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Last Updated: 11/18/20

Chronomedicine Speaker Series

Date: Thursday, November 19, 2020, 3:00 - 5:00 p.m.
Link: Webinar Online
Event number (access code): 172 794 4156
Event password: Nov19th$$
This event is open to the public.

Samer Hattar, Ph.D.

Sleep Research

Samer Hattar, Ph.D.
Section on Light and Circadian Rhythms
National Institute of Mental Health
National Institutes of Health

Brian J. Altman, Ph.D.

Disruption of the circadian clock in cancer, and opportunities for therapy

Brian J. Altman, Ph.D.
Assistant Professor
Department of Biomedical Genetics
Associate Member, Wilmot Cancer Institute
University of Rochester Medical Center
Rochester, NY

The 2017 Nobel Prize in Physiology or Medicine was awarded for the discoveries of molecular mechanisms controlling circadian clock, highlighting the fundamental importance of the field. Since then, the renascence of circadian research has been seen in many biomedical research fields, from basic biology to chronobiological therapeutic application. Circadian rhythm is a fundamental biological phenomenon in all living organisms entrained with their environment. The homeostasis or disruption of circadian rhythm and sleep is involved in many physiological or pathophysiological aspects of human health and disease, from metabolism, microbiome, neuronal and immune function to cancer, metabolic syndrome, aging, Alzheimer disease, behavior disorder and mental health-name a few. Since 2017, this speaker series has been timely providing and highlighting the cutting-edge advances in scientific discovery of this field and informing the potential future research direction.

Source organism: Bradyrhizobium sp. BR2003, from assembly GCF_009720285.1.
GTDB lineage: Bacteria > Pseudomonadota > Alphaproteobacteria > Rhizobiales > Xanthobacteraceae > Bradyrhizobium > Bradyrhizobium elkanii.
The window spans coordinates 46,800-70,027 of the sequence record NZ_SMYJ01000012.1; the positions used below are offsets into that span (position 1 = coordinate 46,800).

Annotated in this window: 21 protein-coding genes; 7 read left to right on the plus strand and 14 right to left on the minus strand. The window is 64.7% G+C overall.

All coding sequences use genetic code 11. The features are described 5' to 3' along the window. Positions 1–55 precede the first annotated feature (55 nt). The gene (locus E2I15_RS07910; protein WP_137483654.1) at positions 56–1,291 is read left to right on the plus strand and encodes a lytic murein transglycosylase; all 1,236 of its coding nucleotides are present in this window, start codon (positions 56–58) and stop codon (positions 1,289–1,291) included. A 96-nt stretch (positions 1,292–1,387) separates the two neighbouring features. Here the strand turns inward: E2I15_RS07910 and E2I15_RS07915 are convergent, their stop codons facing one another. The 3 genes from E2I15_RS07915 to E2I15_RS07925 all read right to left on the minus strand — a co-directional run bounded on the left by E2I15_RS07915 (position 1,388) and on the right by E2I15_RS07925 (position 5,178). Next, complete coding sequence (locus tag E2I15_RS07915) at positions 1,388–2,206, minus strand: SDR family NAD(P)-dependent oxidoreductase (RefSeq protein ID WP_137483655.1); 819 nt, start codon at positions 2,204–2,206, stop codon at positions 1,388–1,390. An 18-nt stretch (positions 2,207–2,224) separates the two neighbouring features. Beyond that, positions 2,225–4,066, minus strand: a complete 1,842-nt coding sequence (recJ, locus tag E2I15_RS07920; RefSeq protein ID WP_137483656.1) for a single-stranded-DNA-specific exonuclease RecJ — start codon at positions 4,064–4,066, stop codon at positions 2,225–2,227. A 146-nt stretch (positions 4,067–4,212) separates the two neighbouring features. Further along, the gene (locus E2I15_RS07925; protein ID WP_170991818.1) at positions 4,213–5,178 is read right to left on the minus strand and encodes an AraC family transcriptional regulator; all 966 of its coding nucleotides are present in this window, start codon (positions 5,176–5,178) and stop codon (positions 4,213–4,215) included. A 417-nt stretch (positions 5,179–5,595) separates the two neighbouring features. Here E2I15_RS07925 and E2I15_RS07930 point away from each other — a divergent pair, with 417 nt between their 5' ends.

Today’s lecture is co-sponsored by “Chronomedicine Interesting Group” and “Complementary and Integrative Medicine Training Course”. Dr. Samer Hattar’s research focuses on light effects on circadian rhythms, sleep, mood and learning. Dr. Brian Altman’s research interest includes the role of circadian rhythm in gene regulation, cancer cell biology and metabolism.

For more information, please contact Dan Xi, DCTD